A caring, trusting fellowship exists to nurture the individual. This is a significant key to helping people become “their own right size.” A religious home that protects integrity helps all of us to see when we are caught up by the desire to live larger than we are, helps us to resist the seductions of a culture awash in more, more, more. A congregation that nourishes spiritual freedom helps us to listen for the invisible and hidden stories that so many of us carry within us, and to heal the wounds that cause us to live smaller than we really are. We bring our whole selves to our religious communities – our families; our joys, sorrows and concerns; our traditions; our longings and hopes; our failures and disappointments. The commitment we make to one another in joining together to create and sustain a religious community creates the agent for transformation – of ourselves, of one another, and of the larger world. Ultimately, “becoming our own right size” is not about just us as individuals, but allowing ourselves to be open to the transformative possibilities offered by the presence of others. Again, in Adams’ words, “I call that church free which in charity promotes freedom in fellowship, seeking unity in diversity. This unity is a potential gift … but it will remain unity in diversity.” It is this diversity that, as Unitarian Universalists, we both cherish and wrestle with – but we agree to do it together.

Later this spring, our congregation is going to move into a home of our own. For more than 15 years we have borrowed this “shell” for our weekly gatherings and other events.

Like Hermit Crab, we are about to leave a home that we have finally outgrown. The first thing we will gain by moving is a building designed for our own needs and purposes – a custom shell, if you will. When we “wiggle and waggle about inside it,” it will feel terrific. And, at long last, our children will have bright and clean spaces that belong to them. We’ll get to leave the chairs out from one week to another. The sign will be on a fixed post! We will have room to grow. Our new building will help us to become “our own right size.”

But there’s another aspect of this move. By living temporarily in this shell, we have had a limited public presence on the East End of Long Island – if you don’t find us during this hour on Sunday morning, it’s tough to figure out who we are, where we are, and what we’re all about. It’s been hard to get the message out that there is a liberal religious congregation devoted to social justice alive and well on the East End. Much of our energy has gone into meeting the basic needs of a “virtual” congregation with no real home of its own. In lots of ways, we have been living as if we were “less than.” This is our hope – when we move into our new home, we’ll be empowered to explore the question “how can we best be more of who we are in the coming years?” How might we become “our own right size” as a force for social justice here on the East End of Long Island?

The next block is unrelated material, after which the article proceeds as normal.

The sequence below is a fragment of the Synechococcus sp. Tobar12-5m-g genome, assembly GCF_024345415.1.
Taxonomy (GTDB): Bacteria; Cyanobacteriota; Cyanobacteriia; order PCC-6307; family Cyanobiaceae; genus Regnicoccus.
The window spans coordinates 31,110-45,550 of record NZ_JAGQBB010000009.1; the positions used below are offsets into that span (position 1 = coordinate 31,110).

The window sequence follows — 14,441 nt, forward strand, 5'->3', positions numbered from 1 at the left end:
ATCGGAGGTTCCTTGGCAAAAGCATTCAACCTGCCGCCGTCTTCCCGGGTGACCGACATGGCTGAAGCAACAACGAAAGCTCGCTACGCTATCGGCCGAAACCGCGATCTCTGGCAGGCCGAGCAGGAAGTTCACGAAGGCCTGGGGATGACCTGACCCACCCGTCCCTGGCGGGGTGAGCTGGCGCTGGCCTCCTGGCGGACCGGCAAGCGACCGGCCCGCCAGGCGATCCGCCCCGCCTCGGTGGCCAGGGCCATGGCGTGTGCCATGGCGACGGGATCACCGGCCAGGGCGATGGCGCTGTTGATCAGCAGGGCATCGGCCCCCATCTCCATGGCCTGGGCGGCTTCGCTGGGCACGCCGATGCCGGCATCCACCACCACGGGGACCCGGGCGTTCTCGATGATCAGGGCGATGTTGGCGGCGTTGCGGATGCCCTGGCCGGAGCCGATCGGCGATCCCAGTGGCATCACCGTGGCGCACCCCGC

As anxious as we are to make this move, we also know that any change brings loss with it. Last November, at our annual retreat, we named some of what we would lose: a drafty old building, low rent, intimacy, familiarity and smallness, a history in our old building, a team effort to construct a church-in-a-box, a bonding experience, a major highway on which to demonstrate, the anticipation of moving.

We know what it is that we stand to lose. But in listing those things that we will gain in moving, much of what we named was preceded by the words “the opportunity to” – the opportunity to use the building when we want, to grow a garden, to make money with the rent; the opportunity to create more programs for ourselves and our community, to become a community center, to provide radical hospitality; the opportunity to sink down permanent roots, to make longer term plans, to think of the generations of children to come, to have artwork on the walls, to gain a home. These are all possibilities. I recall James Luther Adams’ words: “human power exists as the way we respond effectively to our possibilities of being.” That is what this congregation is about to do – to be empowered to respond to our possibilities of being – to be more of who we are.

Sue Bender writes, when we allow ourselves to be more of who we are – it is a risk.

My hope is that, in our moving, we remember that to engage our possibilities means that each of us remains open to the transformative possibilities offered by the presence of others. For it is as a congregation that we will make a difference in this world – in Adams’ words:

I call that church free which does not cringe in despair, but by casting off fear is lured by the divine persuasion to respond in hope to the light that has shone and still shines in the darkness.

Closing Words Bruce Southworth (adapted, Goethe)

Whatever we can do, or dream we can do, let us begin it, this day.

Boldness has genius, power and magic in it.

May we be bold in our loving and in our living.